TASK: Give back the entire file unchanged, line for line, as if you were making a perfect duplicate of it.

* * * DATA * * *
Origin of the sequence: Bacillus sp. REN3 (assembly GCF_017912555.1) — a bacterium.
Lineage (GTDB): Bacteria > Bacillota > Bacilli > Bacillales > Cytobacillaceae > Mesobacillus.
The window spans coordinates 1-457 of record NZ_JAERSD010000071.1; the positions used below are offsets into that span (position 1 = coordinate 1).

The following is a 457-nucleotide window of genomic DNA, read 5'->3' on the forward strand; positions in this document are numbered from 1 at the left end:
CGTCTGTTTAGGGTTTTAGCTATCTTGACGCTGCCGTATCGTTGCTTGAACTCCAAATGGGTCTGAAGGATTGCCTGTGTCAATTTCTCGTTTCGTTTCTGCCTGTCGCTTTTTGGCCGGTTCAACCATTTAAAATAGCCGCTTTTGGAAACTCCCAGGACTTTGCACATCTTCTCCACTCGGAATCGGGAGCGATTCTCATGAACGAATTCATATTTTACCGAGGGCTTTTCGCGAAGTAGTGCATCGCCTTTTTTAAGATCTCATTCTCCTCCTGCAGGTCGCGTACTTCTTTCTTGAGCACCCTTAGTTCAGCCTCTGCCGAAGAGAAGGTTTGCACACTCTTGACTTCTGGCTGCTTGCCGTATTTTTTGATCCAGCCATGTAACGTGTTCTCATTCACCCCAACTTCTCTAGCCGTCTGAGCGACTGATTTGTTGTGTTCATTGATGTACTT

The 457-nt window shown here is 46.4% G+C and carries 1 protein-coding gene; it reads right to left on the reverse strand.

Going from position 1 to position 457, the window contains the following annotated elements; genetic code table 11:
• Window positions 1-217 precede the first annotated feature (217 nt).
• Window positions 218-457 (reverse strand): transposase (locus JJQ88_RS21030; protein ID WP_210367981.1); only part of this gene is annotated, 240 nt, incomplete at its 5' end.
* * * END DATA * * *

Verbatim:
Origin of the sequence: Bacillus sp. REN3 (assembly GCF_017912555.1) — a bacterium.
Lineage (GTDB): Bacteria > Bacillota > Bacilli > Bacillales > Cytobacillaceae > Mesobacillus.
The window spans coordinates 1-457 of record NZ_JAERSD010000071.1; the positions used below are offsets into that span (position 1 = coordinate 1).

The following is a 457-nucleotide window of genomic DNA, read 5'->3' on the forward strand; positions in this document are numbered from 1 at the left end:
CGTCTGTTTAGGGTTTTAGCTATCTTGACGCTGCCGTATCGTTGCTTGAACTCCAAATGGGTCTGAAGGATTGCCTGTGTCAATTTCTCGTTTCGTTTCTGCCTGTCGCTTTTTGGCCGGTTCAACCATTTAAAATAGCCGCTTTTGGAAACTCCCAGGACTTTGCACATCTTCTCCACTCGGAATCGGGAGCGATTCTCATGAACGAATTCATATTTTACCGAGGGCTTTTCGCGAAGTAGTGCATCGCCTTTTTTAAGATCTCATTCTCCTCCTGCAGGTCGCGTACTTCTTTCTTGAGCACCCTTAGTTCAGCCTCTGCCGAAGAGAAGGTTTGCACACTCTTGACTTCTGGCTGCTTGCCGTATTTTTTGATCCAGCCATGTAACGTGTTCTCATTCACCCCAACTTCTCTAGCCGTCTGAGCGACTGATTTGTTGTGTTCATTGATGTACTT

The 457-nt window shown here is 46.4% G+C and carries 1 protein-coding gene; it reads right to left on the reverse strand.

Going from position 1 to position 457, the window contains the following annotated elements; genetic code table 11:
• Window positions 1-217 precede the first annotated feature (217 nt).
• Window positions 218-457 (reverse strand): transposase (locus JJQ88_RS21030; protein ID WP_210367981.1); only part of this gene is annotated, 240 nt, incomplete at its 5' end.